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Thursday, 6 December, 2001, 17:51 GMT
Chechen singers perform songs of hope
The ruined city of Grozny
Music comes from the ruined city of Grozny
BBC World Service's Outlook travels to Moscow to listen to the haunting tunes of a group of blind Chechen musicians.

Living in appalling conditions in Grozny, they explain how their music has become a healing force.

An unusual concert, held recently at the Moscow Cultural Centre For The Blind, included music performed by a group from the war-torn province of Chechnya.

All of the performers are blind or partially sighted.

They live among the ruins of the capital city Grozny and use music as a way of healing their wounds, whilst drawing the authorities' attention to the situation in Chechnya.

The spokesman for the choir, Gassan Karimov, explained: "In giving this concert, our main purpose was to show that as well as fighters, soldiers and politicians there are also civilians in Chechnya.

"They are peaceful people, people who are more or less prisoners in their own country because of the current situation."


Gassan Karimov is totally blind and he and the other members of the choir all live at the Grozny Home For The Blind.

He explained how during the heavy bombardments of the city they sheltered in the cellar of the building.

"When we were in the cellar we listened to the radio and we heard a Russian general saying that if there was no shooting from a building then it wouldn't be shelled," he said.

"We believed him and made no attempt to hide from the Russians."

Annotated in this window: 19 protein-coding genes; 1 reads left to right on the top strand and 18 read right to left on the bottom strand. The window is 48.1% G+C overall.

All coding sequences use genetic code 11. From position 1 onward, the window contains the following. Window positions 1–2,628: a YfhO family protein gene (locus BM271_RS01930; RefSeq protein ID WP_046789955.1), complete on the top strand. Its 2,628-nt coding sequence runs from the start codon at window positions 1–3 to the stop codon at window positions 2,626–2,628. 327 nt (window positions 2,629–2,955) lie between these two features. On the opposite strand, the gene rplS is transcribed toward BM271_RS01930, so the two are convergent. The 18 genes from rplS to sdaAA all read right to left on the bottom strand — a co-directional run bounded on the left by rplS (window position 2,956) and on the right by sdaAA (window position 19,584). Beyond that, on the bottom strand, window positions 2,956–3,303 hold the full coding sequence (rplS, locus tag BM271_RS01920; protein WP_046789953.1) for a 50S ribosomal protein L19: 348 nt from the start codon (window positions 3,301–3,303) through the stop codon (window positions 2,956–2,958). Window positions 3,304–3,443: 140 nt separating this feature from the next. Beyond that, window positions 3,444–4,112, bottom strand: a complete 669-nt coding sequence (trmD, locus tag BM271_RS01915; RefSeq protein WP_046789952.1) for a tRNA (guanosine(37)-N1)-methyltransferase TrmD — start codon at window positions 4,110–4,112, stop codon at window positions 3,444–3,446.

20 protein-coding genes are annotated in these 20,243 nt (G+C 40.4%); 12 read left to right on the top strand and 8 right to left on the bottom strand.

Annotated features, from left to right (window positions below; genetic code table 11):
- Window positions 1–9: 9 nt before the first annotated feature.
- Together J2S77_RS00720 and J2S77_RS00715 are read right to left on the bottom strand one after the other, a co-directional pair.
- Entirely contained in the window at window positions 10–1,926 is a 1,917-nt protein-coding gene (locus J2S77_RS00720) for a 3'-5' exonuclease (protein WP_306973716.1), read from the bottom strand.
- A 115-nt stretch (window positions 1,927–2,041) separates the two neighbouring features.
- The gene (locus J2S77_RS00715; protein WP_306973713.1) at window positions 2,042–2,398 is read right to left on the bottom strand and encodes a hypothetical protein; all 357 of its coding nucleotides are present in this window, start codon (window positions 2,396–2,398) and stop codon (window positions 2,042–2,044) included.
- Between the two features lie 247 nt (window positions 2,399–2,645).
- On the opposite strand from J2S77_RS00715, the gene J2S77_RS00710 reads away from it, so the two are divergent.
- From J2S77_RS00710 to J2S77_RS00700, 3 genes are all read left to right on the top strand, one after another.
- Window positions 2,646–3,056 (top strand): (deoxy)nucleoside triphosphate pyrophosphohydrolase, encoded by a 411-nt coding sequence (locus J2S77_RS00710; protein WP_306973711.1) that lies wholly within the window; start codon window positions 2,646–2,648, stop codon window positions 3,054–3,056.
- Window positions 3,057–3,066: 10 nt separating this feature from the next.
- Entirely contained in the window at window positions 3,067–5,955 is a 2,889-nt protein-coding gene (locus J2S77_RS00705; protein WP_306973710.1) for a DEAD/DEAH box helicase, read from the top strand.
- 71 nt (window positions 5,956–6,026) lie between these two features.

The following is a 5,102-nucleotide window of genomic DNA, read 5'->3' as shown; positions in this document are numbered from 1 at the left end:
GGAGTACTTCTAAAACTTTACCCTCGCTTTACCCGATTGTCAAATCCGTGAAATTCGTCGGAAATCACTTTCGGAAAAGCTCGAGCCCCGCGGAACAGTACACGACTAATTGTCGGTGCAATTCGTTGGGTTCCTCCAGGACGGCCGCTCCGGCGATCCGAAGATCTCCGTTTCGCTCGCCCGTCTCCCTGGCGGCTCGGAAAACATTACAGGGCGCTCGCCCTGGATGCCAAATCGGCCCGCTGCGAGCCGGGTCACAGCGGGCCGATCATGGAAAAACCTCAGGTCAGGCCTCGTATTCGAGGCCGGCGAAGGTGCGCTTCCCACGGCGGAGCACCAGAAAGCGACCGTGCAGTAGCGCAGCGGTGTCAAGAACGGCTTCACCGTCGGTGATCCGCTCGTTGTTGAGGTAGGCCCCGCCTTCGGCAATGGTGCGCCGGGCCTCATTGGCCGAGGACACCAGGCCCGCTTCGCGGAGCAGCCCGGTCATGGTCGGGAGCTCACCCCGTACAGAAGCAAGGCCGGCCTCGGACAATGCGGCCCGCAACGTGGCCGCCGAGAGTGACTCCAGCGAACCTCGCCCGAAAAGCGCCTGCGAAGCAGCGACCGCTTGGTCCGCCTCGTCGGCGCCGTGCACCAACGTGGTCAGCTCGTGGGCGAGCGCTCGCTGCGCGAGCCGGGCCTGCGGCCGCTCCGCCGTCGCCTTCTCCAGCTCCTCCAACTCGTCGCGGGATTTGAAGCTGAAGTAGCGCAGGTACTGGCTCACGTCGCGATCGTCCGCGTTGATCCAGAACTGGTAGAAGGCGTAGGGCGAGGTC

"When a shell or bomb landed by the home we would go out and measure the depth of the crater with sticks."

"We weren't afraid because we thought that we wouldn't be touched, but unfortunately it seems we were wrong" he added.


Members of the choir recalled the violence and lawlessness prevalent in Chechnya at that time.

They talk of beatings, interrogations and how even now they struggle to survive.

One choir member commented: "It's a hellish existence. We live behind sheets of plastic, all the glass has been blasted out of our windows, and this is our second winter behind plastic."

"The city is totally out of control."

You can't stop the earth spinning around. You have to keep going

Chechen musician

The choir survives on the members' disability allowances - an estimated $80 (56) per month for six people to live on.

They have endured extreme hardships but this has not dimmed their enthusiasm for singing about their love for Russia.

One performer commented: "We have nine lives like cats. We got through Stalin's deportation of the Chechens to Kazakhstan and we are somehow getting through this.

"You can't stop the earth spinning around. You have to keep going."

Gassan Karimov speaks to Outlook
"We called our programme Far away light"
See also:

03 Sep 01 | Europe
Bomb in Grozny HQ kills one
29 Aug 01 | Europe
Rebels ambush Chechnya convoy
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